Just Food: Where Locavores Get It Wrong and How We Can Truly Eat Responsibly
We suffer today from food anxiety, bombarded as we are with confusing messages about how to eat an ethical diet. Should we eat locally? Is organic really better for the environment? Can genetically modified foods be good for you?
JUST FOOD does for fresh food what Fast Food Nation (Houghton Mifflin, 2001) did for fast food, challenging conventional views, and cutting through layers of myth and misinformation. For instance, an imported tomato is more energy-efficient than a local greenhouse-grown tomato. And farm-raised freshwater fish may soon be the most sustainable source of protein.
Informative and surprising, JUST FOOD tells us how to decide what to eat, and how our choices can help save the planet and feed the world.
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Review: Just Food: Where Locavores Get It Wrong and How We Can Truly Eat Responsibly (Arts and Traditions of the Table: Perspectives on Culinary History)User Review - Mike Jorgensen - Goodreads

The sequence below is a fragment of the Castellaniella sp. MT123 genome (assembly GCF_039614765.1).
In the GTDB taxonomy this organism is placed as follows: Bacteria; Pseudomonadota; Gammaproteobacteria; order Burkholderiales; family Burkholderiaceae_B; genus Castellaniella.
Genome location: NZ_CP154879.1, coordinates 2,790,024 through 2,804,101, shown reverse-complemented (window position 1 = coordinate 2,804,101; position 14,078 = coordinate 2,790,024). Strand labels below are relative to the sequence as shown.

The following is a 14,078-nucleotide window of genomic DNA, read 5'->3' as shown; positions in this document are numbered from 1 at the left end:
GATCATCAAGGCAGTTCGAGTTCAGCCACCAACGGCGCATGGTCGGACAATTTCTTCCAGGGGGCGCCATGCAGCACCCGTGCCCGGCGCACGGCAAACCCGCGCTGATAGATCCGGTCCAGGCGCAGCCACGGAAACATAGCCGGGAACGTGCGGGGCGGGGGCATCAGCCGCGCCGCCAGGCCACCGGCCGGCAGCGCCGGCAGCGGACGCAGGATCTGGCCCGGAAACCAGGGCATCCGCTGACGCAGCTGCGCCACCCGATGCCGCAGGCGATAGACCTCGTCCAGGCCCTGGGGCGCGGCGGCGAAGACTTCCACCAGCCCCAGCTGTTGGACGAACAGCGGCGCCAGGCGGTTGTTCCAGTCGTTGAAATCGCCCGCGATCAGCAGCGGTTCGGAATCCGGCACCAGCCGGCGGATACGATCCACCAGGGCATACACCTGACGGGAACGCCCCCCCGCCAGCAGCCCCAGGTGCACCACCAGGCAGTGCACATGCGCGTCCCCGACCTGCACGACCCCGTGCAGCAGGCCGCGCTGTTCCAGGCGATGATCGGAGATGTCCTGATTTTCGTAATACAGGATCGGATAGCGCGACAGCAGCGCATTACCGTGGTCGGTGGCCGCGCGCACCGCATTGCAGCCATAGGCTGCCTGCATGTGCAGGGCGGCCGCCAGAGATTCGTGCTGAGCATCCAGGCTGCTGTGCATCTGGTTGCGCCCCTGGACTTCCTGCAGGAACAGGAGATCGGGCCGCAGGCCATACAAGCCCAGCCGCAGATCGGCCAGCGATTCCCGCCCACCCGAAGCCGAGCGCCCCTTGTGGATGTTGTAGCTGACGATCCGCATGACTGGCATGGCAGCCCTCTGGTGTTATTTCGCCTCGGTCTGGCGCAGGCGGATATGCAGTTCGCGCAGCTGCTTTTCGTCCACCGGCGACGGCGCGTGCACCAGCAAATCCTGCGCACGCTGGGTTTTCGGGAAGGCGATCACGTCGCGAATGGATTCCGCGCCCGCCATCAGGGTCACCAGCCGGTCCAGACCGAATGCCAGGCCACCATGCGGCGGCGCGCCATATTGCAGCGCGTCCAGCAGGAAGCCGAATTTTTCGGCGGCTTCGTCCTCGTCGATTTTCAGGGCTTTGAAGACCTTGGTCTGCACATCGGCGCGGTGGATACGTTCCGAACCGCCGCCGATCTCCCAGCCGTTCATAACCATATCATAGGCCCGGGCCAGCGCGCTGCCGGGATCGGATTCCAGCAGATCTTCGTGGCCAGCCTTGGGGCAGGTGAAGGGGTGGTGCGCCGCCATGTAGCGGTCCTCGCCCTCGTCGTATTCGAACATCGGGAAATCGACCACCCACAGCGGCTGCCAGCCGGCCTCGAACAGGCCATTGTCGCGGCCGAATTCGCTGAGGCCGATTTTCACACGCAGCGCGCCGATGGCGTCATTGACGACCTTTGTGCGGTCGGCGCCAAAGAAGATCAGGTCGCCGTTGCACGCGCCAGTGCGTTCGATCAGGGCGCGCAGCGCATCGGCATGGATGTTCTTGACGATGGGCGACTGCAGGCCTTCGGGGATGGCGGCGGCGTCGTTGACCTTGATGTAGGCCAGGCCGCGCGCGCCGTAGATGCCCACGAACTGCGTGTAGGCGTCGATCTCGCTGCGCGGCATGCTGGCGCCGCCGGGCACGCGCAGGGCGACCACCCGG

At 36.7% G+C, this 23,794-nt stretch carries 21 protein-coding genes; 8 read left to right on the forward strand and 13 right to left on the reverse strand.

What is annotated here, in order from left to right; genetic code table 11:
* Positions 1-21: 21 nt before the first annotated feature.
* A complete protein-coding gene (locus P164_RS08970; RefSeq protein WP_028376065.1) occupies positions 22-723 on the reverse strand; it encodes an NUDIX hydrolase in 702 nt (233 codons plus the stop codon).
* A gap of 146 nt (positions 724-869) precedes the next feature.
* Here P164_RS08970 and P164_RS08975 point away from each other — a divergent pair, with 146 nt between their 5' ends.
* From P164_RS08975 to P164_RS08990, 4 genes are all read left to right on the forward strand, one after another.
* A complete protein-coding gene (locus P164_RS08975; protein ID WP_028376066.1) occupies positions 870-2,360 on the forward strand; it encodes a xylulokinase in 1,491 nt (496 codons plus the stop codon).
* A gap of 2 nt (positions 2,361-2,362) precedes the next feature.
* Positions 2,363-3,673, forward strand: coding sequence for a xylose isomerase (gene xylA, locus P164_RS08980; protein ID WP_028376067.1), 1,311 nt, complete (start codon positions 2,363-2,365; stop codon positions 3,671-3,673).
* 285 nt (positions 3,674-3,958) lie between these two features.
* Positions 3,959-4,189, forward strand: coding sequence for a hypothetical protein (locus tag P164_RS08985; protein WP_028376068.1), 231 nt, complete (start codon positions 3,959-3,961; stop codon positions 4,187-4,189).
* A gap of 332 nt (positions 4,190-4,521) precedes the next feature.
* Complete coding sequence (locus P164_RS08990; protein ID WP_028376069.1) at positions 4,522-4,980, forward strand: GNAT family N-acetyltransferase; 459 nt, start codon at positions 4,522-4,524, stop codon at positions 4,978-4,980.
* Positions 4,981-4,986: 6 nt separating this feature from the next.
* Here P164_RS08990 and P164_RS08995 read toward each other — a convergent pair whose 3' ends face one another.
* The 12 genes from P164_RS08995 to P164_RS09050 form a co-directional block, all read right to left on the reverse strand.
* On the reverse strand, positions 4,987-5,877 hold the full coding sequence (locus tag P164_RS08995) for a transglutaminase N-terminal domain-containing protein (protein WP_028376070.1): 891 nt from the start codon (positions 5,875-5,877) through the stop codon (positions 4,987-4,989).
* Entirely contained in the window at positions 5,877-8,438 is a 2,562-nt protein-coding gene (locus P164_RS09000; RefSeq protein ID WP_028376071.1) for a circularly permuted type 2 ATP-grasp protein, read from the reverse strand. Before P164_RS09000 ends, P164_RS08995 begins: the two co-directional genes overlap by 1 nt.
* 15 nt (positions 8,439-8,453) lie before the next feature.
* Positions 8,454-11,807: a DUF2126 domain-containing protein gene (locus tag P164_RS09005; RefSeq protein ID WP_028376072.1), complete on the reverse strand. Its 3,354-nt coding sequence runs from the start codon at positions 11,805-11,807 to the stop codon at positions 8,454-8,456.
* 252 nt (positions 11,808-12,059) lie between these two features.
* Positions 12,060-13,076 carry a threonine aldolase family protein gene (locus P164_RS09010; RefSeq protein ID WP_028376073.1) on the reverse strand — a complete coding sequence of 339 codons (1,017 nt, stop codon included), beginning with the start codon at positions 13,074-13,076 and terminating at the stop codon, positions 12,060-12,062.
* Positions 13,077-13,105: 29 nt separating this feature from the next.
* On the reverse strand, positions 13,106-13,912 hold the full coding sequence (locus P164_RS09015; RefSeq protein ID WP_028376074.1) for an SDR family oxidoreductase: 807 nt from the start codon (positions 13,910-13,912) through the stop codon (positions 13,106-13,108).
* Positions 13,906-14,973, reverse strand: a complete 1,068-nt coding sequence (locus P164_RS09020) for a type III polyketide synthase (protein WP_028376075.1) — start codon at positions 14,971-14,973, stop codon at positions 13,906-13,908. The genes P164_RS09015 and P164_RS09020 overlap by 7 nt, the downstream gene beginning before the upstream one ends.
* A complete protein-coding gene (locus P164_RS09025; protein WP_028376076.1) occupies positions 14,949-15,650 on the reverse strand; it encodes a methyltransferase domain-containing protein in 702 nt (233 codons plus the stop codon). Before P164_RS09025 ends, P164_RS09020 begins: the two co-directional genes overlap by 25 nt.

Extremely well done. Highly readable and very timely. Rise above the bumper sticker mantras and work for food change that actually accomplishes something. “Our job as consumers is not what it used to ... Read full review
Review: Just Food: Where Locavores Get It Wrong and How We Can Truly Eat Responsibly (Arts and Traditions of the Table: Perspectives on Culinary History)User Review - Karen - Goodreads
This book reminded me of something an adolescent might write for the high school newspaper. It was laden with hyperbole and unsupported assertions, and the author seemed to be trying to use every word ... Read full review
Local Agriculture as a Means of Political Opposition
Hub and Spoke
Grassfed Freerange and Other SoCalled Solutions
Protein That Floats Above the Competition
Old Harbingers of a New Revolution
Doing the Math
Soil and Cycles
The Golden Mean
Keeping Biotechnology in Perspective
The Case of Africa
Aquacultures False Start?
A FiveGallon Bucket and a Pickup Truck
Fish Without Ponds + Vegetables Without Soil the Future
The Environmental Justice of Trade
The Golden Mean
Beyond Organic and Conventional
A Judicious Use of Chemicals
Integrating Livestock and Plant Crops
About the Author